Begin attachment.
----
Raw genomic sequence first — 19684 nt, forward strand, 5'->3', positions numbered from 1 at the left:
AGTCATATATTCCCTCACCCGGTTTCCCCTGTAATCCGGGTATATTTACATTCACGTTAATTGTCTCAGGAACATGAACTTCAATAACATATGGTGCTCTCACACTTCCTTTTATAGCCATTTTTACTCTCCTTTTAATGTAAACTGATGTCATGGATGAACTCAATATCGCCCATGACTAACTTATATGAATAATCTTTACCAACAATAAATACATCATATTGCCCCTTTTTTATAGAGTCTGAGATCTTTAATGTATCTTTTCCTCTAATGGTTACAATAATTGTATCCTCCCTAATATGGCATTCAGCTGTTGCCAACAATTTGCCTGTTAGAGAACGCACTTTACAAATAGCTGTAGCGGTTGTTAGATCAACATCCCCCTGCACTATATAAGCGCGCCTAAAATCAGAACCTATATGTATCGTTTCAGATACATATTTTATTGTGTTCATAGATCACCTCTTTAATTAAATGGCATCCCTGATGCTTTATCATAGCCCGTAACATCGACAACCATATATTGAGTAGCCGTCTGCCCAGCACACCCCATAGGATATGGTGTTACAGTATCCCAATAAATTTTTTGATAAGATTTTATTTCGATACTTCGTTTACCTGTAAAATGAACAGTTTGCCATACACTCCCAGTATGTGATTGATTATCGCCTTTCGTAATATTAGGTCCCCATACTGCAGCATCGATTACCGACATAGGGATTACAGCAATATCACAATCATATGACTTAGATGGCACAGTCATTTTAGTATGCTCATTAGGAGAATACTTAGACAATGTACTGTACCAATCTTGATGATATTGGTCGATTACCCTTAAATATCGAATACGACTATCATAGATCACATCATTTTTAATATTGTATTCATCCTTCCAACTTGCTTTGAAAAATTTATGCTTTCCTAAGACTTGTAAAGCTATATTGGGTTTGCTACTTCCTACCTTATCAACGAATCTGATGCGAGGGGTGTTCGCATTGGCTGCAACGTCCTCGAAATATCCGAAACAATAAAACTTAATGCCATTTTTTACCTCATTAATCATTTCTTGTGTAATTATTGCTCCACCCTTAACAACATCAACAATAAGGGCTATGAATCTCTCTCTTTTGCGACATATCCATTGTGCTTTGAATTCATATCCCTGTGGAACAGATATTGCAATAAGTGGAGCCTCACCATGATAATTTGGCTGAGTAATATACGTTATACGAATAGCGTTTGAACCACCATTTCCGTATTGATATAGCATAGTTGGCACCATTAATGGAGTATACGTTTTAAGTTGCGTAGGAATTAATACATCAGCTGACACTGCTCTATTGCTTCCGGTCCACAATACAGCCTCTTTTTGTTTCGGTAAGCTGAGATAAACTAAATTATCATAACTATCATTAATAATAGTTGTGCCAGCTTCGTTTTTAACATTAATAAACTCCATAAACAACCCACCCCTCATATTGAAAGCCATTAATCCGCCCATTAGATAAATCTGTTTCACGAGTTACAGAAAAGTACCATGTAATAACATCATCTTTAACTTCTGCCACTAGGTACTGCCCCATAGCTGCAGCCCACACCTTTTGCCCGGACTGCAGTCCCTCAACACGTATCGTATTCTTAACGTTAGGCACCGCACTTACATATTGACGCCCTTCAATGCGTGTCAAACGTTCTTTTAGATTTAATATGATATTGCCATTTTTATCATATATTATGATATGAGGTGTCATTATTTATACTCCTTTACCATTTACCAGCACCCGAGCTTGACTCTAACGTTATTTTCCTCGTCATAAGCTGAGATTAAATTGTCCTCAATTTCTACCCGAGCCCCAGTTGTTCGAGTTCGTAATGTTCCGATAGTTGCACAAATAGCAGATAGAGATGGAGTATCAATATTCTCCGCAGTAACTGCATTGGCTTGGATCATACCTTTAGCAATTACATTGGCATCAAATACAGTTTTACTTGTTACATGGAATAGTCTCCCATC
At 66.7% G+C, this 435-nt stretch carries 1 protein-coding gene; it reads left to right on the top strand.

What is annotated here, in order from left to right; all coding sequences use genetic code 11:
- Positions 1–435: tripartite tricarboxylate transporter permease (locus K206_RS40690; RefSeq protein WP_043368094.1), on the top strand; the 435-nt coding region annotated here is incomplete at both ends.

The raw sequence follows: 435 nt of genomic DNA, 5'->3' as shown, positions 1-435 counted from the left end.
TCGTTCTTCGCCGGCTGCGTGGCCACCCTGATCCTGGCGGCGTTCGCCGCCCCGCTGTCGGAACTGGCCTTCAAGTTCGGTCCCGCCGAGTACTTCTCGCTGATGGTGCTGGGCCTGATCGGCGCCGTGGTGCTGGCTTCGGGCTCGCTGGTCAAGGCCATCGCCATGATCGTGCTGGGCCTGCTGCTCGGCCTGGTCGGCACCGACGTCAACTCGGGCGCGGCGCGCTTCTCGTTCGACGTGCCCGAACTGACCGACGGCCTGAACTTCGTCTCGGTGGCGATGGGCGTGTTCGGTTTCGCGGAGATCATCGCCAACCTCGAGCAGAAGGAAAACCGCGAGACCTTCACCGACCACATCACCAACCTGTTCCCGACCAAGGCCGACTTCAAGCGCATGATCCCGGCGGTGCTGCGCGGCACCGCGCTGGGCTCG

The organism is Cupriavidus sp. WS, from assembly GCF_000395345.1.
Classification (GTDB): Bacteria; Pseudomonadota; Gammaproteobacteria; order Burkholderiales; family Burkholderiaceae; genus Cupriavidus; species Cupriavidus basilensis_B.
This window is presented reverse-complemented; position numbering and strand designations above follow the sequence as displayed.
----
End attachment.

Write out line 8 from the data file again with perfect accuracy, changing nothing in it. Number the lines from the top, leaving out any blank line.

The organism is Cupriavidus sp. WS, from assembly GCF_000395345.1.